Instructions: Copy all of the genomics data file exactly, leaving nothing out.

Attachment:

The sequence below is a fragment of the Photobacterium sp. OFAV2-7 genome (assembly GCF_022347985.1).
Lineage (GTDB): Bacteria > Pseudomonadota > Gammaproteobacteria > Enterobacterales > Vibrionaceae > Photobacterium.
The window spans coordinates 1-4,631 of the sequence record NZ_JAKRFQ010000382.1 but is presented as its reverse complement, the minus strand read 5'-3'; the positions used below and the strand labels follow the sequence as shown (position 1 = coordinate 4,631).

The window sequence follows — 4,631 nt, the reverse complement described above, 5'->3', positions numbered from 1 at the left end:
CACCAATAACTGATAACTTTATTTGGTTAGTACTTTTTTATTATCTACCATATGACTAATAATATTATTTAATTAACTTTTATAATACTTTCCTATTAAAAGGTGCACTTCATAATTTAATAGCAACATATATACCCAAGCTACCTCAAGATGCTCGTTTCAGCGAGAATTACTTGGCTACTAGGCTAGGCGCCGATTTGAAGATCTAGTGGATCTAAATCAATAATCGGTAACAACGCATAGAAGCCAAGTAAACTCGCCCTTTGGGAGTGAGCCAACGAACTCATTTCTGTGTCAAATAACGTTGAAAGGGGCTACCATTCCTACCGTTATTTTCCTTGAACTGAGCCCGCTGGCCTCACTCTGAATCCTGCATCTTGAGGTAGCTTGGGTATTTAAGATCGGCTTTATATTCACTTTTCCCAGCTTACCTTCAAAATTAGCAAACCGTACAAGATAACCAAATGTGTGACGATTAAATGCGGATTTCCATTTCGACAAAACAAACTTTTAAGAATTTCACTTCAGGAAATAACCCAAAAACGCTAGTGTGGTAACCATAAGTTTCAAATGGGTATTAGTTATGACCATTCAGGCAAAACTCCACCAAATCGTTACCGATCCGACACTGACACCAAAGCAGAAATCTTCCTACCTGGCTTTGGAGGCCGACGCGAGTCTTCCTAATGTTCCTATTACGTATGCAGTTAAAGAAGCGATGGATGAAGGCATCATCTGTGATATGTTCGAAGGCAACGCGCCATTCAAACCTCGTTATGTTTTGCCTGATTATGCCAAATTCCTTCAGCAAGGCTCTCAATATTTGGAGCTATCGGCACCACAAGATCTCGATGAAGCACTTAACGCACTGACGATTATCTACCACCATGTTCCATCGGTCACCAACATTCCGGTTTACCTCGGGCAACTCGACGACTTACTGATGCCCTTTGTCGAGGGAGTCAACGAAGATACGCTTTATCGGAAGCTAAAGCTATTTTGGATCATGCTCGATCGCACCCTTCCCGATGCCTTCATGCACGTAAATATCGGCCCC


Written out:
The sequence below is a fragment of the Photobacterium sp. OFAV2-7 genome (assembly GCF_022347985.1).
Lineage (GTDB): Bacteria > Pseudomonadota > Gammaproteobacteria > Enterobacterales > Vibrionaceae > Photobacterium.
The window spans coordinates 1-4,631 of the sequence record NZ_JAKRFQ010000382.1 but is presented as its reverse complement, the minus strand read 5'-3'; the positions used below and the strand labels follow the sequence as shown (position 1 = coordinate 4,631).

The window sequence follows — 4,631 nt, the reverse complement described above, 5'->3', positions numbered from 1 at the left end:
CACCAATAACTGATAACTTTATTTGGTTAGTACTTTTTTATTATCTACCATATGACTAATAATATTATTTAATTAACTTTTATAATACTTTCCTATTAAAAGGTGCACTTCATAATTTAATAGCAACATATATACCCAAGCTACCTCAAGATGCTCGTTTCAGCGAGAATTACTTGGCTACTAGGCTAGGCGCCGATTTGAAGATCTAGTGGATCTAAATCAATAATCGGTAACAACGCATAGAAGCCAAGTAAACTCGCCCTTTGGGAGTGAGCCAACGAACTCATTTCTGTGTCAAATAACGTTGAAAGGGGCTACCATTCCTACCGTTATTTTCCTTGAACTGAGCCCGCTGGCCTCACTCTGAATCCTGCATCTTGAGGTAGCTTGGGTATTTAAGATCGGCTTTATATTCACTTTTCCCAGCTTACCTTCAAAATTAGCAAACCGTACAAGATAACCAAATGTGTGACGATTAAATGCGGATTTCCATTTCGACAAAACAAACTTTTAAGAATTTCACTTCAGGAAATAACCCAAAAACGCTAGTGTGGTAACCATAAGTTTCAAATGGGTATTAGTTATGACCATTCAGGCAAAACTCCACCAAATCGTTACCGATCCGACACTGACACCAAAGCAGAAATCTTCCTACCTGGCTTTGGAGGCCGACGCGAGTCTTCCTAATGTTCCTATTACGTATGCAGTTAAAGAAGCGATGGATGAAGGCATCATCTGTGATATGTTCGAAGGCAACGCGCCATTCAAACCTCGTTATGTTTTGCCTGATTATGCCAAATTCCTTCAGCAAGGCTCTCAATATTTGGAGCTATCGGCACCACAAGATCTCGATGAAGCACTTAACGCACTGACGATTATCTACCACCATGTTCCATCGGTCACCAACATTCCGGTTTACCTCGGGCAACTCGACGACTTACTGATGCCCTTTGTCGAGGGAGTCAACGAAGATACGCTTTATCGGAAGCTAAAGCTATTTTGGATCATGCTCGATCGCACCCTTCCCGATGCCTTCATGCACGTAAATATCGGCCCC